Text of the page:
I think there’s more to this excerpt from Robert Samuelson’s Wednesday column on China’s trade policies than he’s explicitly stating:
Even Chinese officials favor higher local demand. But either they can’t or won’t stimulate it. Personal consumption spending is a meager 38 percent of GDP; that’s half the U.S. rate of 70 percent. The Chinese save at astonishingly high levels, partly because they’re scared of emergencies. The social safety net is skimpy. Health insurance is modest: Out-of-pocket spending covers half of medical costs, reports economist Nicholas Lardy of the Peterson Institute. There’s no universal Social Security, and only 17 percent of workers have pensions. A mere 14 percent are covered by unemployment insurance.
It would take a much longer essay than I’m willing to write on this to unpack every implication here. Primarily, though, Mr. Samuelson is implying that China doesn’t have enough socialism. Could those oversights be a sign that the Chinese political class is more interested in enriching itself and its supporters than caring about the citizenry? Of course, that’s the experiential reality of socialism, but pay that no mind. So maybe saving for those emergencies has more to do with the way their “leaders” plunder the country’s wealth. Of course, if it’s true the Chinese save at astonishingly high levels, wouldn’t that bust the myth that a publicly-financed and provided safety net is necessary?
It is not “protectionist” (I am a long-standing free-trader) to complain about policies that are predatory; China’s are just that. The logic of free trade is that comparative advantage ultimately benefits everyone. Countries specialize in what they do best. Production and living standards rise. But the logic does not allow for one country’s trade systematically to depress its trading partners’ production and employment. Down that path lie resentment and political backlash.
Again, Mr. Samuelson is saying nothing more than China isn’t socialistic enough. It isn’t interested in the common good, only its own self-interest. And somehow this has the ability to depress its trading partners’ production and employment. Perhaps it’s that, or it could be the stupidity of implementing your own socialist protectionism rather than operating out of your own self-interest. I’m not interested in blaming the victim, but if a country lets itself get pushed around because it wants to insist on different rules, we can’t blame competition and free trade for the outcome.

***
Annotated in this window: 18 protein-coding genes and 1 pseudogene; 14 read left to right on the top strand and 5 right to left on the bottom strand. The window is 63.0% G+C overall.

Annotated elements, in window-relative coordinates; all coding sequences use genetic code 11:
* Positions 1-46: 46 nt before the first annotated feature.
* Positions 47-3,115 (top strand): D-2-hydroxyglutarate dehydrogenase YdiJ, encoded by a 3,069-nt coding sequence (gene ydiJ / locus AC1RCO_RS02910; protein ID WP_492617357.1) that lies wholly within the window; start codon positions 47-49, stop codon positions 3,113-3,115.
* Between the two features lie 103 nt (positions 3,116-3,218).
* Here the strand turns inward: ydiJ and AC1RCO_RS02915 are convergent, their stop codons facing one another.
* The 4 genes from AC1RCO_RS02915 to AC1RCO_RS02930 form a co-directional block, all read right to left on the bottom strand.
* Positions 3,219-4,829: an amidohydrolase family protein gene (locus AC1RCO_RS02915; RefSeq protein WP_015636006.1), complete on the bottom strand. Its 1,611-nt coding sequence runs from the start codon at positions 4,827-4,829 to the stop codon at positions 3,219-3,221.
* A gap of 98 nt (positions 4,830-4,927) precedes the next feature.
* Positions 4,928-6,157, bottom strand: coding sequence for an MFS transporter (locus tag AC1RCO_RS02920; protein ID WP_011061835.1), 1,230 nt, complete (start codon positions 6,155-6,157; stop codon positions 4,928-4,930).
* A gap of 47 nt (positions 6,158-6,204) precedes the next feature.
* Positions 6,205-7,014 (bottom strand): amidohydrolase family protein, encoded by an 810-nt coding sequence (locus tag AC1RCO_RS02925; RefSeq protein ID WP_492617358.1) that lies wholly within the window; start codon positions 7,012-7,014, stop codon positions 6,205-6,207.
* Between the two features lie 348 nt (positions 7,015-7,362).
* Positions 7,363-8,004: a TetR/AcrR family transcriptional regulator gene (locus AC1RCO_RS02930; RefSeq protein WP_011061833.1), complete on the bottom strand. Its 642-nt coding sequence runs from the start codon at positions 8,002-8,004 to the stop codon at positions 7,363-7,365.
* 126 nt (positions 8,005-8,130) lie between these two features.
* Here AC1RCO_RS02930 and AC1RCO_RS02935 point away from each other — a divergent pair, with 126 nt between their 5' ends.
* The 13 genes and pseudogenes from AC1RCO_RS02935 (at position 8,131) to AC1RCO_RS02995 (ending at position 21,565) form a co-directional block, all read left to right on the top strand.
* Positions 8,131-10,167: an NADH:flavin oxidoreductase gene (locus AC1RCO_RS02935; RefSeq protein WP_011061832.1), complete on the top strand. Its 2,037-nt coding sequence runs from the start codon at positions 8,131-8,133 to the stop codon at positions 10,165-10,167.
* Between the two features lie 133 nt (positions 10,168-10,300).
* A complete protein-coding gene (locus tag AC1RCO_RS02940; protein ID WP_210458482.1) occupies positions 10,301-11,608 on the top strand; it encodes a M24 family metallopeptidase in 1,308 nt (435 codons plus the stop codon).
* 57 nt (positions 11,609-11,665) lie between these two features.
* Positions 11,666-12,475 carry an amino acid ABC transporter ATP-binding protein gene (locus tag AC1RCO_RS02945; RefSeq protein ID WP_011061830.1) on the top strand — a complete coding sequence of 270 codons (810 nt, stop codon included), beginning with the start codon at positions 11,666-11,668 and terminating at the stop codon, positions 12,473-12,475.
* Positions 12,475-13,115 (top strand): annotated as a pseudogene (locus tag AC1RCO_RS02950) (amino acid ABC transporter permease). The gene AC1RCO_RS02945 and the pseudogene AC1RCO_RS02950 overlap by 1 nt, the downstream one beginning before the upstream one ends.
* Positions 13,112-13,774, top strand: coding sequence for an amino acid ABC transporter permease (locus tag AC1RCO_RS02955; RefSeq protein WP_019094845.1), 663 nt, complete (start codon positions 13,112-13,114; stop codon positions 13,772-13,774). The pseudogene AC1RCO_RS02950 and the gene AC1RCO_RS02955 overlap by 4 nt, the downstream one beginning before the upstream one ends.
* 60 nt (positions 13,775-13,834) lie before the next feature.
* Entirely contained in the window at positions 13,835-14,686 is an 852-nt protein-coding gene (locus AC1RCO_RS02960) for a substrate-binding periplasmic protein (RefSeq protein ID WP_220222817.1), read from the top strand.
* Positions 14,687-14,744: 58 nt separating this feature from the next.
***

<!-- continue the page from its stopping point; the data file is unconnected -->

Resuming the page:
For example, I negotiated with a recruiter earlier this week. She offered a contract rate significantly below what I’m willing to accept. However, I’m not willing to accept less because I know what my time is worth in this market. I gave her a bare minimum and she was nowhere close to that. I said no.
The next day, she called back and told me she’d managed to secure a higher rate. She was very proud of herself, although it was still significantly less than what I quoted her. I said no again.
Approximately five minutes after we hung up, she called back and said I’d won, she could match the rate I quoted as my bare minimum. This came as no surprise to me because I’ve done my homework on my situation. I still said no, but that’s because I didn’t want to
trade negotiate with her anymore. She only met my minimum, and I’m working on better deals for my time and knowledge, which is my product. Under Mr. Samuelson’s analysis, it’s possible to conclude that I’m hurting her company’s production and employment because I didn’t seek the common good, which I presume means reaching a deal, regardless of the terms. Self-interest shouldn’t matter.
Nonsense. I seek what’s in my own interest. I trust my trading partners to do the same.